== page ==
The Modern Novel: Laurus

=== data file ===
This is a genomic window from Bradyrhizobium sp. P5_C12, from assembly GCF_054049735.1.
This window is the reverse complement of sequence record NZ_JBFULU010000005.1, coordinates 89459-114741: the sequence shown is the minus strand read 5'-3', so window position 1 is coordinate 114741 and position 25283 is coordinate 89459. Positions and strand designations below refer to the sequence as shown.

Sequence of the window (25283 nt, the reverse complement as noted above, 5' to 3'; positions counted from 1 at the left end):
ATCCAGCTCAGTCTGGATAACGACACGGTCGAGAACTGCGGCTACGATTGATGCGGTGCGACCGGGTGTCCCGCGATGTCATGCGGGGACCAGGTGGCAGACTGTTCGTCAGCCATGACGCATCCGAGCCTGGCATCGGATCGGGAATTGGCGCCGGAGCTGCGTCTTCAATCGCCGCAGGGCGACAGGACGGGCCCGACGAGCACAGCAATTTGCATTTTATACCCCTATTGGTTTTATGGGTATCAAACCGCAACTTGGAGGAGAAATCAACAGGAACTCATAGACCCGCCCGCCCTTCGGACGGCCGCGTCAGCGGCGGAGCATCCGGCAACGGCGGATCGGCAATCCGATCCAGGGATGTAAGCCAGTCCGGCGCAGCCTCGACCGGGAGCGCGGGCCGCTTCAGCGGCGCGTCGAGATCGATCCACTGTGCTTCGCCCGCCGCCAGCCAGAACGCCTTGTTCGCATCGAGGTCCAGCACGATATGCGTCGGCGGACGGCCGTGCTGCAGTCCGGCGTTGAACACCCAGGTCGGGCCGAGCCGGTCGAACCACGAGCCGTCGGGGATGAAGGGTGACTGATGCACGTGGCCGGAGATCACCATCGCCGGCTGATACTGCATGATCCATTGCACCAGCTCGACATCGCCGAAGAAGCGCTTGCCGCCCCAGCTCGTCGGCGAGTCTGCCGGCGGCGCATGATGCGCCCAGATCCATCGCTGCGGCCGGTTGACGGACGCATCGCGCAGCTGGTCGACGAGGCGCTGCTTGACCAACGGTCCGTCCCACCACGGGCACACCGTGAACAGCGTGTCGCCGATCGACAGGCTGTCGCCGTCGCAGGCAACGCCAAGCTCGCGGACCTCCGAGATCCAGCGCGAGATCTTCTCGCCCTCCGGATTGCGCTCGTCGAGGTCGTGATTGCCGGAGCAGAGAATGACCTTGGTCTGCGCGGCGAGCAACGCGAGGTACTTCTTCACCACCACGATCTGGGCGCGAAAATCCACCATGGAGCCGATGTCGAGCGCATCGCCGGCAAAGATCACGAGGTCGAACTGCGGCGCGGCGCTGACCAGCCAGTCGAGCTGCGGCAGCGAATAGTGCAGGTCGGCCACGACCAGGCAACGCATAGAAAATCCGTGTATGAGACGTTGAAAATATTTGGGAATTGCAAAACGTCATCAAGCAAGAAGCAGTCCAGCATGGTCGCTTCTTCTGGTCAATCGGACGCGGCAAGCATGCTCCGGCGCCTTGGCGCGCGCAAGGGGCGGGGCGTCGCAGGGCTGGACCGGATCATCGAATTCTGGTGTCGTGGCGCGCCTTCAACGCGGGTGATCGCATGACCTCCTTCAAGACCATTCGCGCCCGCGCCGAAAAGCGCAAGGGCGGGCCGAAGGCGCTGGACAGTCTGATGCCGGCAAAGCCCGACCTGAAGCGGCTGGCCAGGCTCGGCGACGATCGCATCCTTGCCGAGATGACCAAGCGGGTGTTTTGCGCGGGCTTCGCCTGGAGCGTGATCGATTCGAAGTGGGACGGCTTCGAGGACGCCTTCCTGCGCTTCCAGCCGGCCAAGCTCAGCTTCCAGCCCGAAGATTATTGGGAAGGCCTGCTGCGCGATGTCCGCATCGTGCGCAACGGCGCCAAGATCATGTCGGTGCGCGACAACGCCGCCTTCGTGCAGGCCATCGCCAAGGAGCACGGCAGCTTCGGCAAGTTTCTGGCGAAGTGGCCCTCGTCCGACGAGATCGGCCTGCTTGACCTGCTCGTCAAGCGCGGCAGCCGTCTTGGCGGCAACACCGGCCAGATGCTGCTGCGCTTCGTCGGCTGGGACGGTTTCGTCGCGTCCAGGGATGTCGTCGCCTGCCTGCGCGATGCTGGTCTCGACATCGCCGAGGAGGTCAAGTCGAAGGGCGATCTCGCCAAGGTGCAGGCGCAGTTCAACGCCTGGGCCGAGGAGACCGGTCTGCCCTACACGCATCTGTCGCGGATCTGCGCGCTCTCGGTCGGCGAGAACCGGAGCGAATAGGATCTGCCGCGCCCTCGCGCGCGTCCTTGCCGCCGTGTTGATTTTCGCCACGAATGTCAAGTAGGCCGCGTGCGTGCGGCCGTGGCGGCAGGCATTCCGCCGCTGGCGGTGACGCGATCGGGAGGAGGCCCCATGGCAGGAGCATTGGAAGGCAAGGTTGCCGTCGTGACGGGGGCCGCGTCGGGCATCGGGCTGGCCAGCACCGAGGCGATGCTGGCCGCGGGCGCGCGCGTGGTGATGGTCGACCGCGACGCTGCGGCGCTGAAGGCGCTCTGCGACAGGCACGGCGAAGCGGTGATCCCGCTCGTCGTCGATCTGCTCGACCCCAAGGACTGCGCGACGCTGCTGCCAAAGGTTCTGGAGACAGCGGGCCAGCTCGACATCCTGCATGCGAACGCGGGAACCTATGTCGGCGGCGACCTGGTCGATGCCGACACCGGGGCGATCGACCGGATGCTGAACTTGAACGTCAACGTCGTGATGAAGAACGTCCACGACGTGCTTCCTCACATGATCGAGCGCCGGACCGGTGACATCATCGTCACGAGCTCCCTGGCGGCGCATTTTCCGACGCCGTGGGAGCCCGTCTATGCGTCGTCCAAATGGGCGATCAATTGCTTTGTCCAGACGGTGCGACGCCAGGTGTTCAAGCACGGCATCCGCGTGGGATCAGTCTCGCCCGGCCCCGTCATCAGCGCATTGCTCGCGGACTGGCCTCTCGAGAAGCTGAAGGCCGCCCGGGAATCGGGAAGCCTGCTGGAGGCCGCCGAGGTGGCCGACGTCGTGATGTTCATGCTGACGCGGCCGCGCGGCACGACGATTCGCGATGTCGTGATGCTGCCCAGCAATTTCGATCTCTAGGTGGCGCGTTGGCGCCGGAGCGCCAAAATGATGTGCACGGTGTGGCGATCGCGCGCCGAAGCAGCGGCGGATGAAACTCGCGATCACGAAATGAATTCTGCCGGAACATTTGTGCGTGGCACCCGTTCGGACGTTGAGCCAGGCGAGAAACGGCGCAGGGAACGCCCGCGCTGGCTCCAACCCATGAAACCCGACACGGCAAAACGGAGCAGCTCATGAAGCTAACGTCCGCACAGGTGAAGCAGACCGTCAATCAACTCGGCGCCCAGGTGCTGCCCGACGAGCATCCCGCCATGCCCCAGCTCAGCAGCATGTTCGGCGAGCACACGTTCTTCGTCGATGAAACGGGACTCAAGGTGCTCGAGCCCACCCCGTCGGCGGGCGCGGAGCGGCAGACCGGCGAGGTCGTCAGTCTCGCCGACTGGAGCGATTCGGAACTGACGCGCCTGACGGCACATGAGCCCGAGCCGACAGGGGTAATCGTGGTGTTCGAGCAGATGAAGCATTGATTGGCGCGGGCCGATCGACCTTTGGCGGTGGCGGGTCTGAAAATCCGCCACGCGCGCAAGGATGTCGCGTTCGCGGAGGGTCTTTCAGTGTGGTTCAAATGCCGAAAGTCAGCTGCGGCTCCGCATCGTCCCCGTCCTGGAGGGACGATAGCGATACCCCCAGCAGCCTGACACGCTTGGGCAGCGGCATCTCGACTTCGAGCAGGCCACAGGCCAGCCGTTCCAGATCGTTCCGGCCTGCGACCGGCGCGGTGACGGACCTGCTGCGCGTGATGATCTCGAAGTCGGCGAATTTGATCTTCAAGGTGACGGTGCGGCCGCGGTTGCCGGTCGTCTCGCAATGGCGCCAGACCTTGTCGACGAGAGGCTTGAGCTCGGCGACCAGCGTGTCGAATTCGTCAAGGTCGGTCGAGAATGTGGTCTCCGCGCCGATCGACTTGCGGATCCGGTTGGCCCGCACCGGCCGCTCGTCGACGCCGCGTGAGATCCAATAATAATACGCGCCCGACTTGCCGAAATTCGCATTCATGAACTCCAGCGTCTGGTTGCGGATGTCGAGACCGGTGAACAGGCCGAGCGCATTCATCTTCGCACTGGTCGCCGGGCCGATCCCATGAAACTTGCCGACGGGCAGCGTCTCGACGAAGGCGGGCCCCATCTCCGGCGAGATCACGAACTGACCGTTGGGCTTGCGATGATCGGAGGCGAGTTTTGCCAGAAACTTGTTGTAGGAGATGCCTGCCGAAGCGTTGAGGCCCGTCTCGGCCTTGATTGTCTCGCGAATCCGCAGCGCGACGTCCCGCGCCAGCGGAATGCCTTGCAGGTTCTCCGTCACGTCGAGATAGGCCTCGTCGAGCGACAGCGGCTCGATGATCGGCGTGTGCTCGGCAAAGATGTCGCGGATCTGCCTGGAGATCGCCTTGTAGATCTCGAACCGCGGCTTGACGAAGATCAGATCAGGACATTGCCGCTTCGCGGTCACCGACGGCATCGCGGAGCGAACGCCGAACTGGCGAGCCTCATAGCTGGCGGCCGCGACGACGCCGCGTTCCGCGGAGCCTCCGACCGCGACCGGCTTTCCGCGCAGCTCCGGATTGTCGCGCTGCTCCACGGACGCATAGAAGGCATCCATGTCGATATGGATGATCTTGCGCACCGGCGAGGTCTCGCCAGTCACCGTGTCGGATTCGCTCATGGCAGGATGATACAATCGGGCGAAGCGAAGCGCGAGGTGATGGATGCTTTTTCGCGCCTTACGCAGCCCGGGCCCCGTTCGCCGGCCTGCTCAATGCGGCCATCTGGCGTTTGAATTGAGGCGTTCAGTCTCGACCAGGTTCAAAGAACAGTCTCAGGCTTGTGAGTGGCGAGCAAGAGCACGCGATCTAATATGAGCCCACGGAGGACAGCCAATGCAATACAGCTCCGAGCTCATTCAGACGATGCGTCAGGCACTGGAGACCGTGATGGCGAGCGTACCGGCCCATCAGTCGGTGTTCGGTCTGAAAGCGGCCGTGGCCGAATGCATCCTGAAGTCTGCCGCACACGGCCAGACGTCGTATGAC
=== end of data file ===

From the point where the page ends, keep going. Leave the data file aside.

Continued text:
The latest addition to my website is Eugene Vodolazkin‘s Лавр (Laurus), a superb Russian novel telling the story of a fifteenth century healer, mystic and quasi-saint. Arseny, as he is initially called, though he changes his name a few times, and ends up being called Laurus, lives with his grandfather, Christofer, from the age of seven, when his parents die in the plague. Christofer is a healer and a spiritual man and Arseny follows in his footsteps. When Christofer dies, we follow Arseny’s career, from his relationship with Ustina, who has escaped the plague and who dies in childbirth to his self-sacrifice in deliberately helping plague-stricken villages. He goes to Pskov, where he becomes a holy fool and then travels to Jerusalem with an Italian clairvoyant. Back in Pskov, he resumes his healing before becoming a recluse, first in a monastery and then in a forest, away from people. However, he cannot escape his role of helping people. Vodolazkin tells a first-class story, showing full sympathy to and understanding of Arseny and his ways, his close contact with nature but, more particularly, with God. He also gives us a colourful picture of late fifteenth century Russia but never mocks it or puts it down, but shows it as it was.